van Gemert, 1996
Title: Time constants in thermal laser medicine: II. Distributions of time constants and thermal relaxation of tissue.
Authors: van Gemert MJ, Lucassen GW, Welch AJ
Journal: Phys Med Biol 1996 Aug;41(8):1381-99
PMID: 8858726, UI: 97011734
Affiliated institution: Laser Center, Academic Medical Center, Amsterdam, The Netherlands.
Cited in: Dierickx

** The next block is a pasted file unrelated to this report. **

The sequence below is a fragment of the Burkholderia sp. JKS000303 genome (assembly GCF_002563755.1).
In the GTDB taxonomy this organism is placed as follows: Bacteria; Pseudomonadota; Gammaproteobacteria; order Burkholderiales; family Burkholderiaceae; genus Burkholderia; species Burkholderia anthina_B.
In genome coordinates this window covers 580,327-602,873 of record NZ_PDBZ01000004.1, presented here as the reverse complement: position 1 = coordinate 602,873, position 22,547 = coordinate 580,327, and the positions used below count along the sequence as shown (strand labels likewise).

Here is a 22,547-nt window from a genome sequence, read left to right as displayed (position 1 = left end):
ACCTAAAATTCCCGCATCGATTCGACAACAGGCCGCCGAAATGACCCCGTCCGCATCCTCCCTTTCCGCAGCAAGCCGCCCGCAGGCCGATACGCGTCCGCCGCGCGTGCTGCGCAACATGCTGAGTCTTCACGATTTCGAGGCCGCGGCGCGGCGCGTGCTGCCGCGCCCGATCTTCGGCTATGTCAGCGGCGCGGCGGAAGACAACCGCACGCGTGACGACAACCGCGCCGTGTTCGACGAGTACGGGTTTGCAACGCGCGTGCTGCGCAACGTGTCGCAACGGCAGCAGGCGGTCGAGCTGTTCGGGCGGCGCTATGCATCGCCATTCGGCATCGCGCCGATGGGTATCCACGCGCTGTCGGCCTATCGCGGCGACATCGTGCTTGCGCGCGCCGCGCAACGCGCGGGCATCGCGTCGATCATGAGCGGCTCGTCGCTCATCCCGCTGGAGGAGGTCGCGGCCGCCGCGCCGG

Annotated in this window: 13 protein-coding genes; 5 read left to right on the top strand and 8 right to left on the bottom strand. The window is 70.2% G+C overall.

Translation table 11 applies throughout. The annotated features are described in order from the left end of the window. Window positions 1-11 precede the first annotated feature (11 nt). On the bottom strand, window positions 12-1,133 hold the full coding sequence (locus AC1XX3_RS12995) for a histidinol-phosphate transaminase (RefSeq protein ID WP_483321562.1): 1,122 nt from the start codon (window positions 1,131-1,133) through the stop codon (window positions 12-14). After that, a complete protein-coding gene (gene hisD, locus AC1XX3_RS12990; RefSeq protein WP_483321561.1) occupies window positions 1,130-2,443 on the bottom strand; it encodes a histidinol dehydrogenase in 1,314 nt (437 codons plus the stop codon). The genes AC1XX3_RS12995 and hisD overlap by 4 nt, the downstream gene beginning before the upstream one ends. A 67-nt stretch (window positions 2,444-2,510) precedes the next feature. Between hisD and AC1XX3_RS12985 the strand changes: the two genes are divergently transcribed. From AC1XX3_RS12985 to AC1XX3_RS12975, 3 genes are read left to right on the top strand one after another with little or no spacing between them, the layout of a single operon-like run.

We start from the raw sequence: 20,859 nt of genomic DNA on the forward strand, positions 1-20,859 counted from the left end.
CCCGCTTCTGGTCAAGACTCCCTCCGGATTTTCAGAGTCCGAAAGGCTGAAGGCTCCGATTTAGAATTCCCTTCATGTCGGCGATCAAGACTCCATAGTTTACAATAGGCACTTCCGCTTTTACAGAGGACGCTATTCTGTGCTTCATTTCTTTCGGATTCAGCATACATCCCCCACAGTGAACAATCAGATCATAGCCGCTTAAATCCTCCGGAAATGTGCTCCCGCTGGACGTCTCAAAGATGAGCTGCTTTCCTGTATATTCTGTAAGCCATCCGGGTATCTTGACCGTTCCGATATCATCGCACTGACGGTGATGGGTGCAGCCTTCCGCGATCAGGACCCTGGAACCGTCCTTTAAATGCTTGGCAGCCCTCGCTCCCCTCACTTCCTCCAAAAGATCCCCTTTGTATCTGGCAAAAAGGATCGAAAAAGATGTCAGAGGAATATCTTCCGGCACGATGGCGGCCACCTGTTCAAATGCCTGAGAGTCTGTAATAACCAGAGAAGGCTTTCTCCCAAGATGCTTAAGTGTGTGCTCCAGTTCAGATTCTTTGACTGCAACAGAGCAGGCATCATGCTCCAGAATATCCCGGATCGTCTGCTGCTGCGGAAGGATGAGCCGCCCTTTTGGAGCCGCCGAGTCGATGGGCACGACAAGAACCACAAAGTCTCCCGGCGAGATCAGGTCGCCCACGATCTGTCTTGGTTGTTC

The thermal response of a semi-infinite medium in air, irradiated by laser light in a cylindrical geometry, cannot accurately be approximately by single radial and axial time constants for heat conduction. This report presents an analytical analysis of hear conduction where the thermal response is expressed in terms of distributions over radial and axial time constants. The source term for heat production is written as the product of a Gaussian shaped radial term and an exponentially shaped axial term. The two terms are expanded in integrals over eigenfunctions of the radial and axial parts of the Laplace heat conduction operator. The result is a double integral over the coupled distributions of the two time constants to compute the temperature rise as a function of time and of axial and radial positions. The distribution of axial time constants is a homogeneous slowly decreasing function of spatial frequency (v) indicating that one single axial time constant cannot reasonably characterize axial heat conduction. The distribution of radial time constants is a function centred around a distinguished maximum in the spatial frequency (lambda) close to the single radial time constant value used previously. This suggests that one radial time constant to characterize radial heat conduction may be a useful concept. Special cases have been evaluated analytically, such as short and long irradiation times, axial or radial heat conduction (shallow or deep penetrating laser beams) and, especially, thermal relaxation (cooling) of the tissue. For shallow penetrating laser beams the asymptotic cooling rate is confirmed to be proportional to [(t)0.5-(t-tL)0.5] which approaches 1/t0.5 for t >> tL, where t is the time and tL is the laser pulse duration. For deep penetrating beams this is proportional to 1/(t-tL). For intermediate penetration, i.e. penetration depths about equal to spot size diameters, this is proportional to 1/(t-tL)1.5. The double integral has been evaluated numerically and the results have been compared with the various approximations available including the new results and the single time constant model. The present analysis completes our previous work, presents a closed-form formulation for the non-ablative thermal response of laser irradiated tissue and provides insight into the practical value of using time constants for representing heat conduction effects, in particular for the rate of cooling of the tissue surface.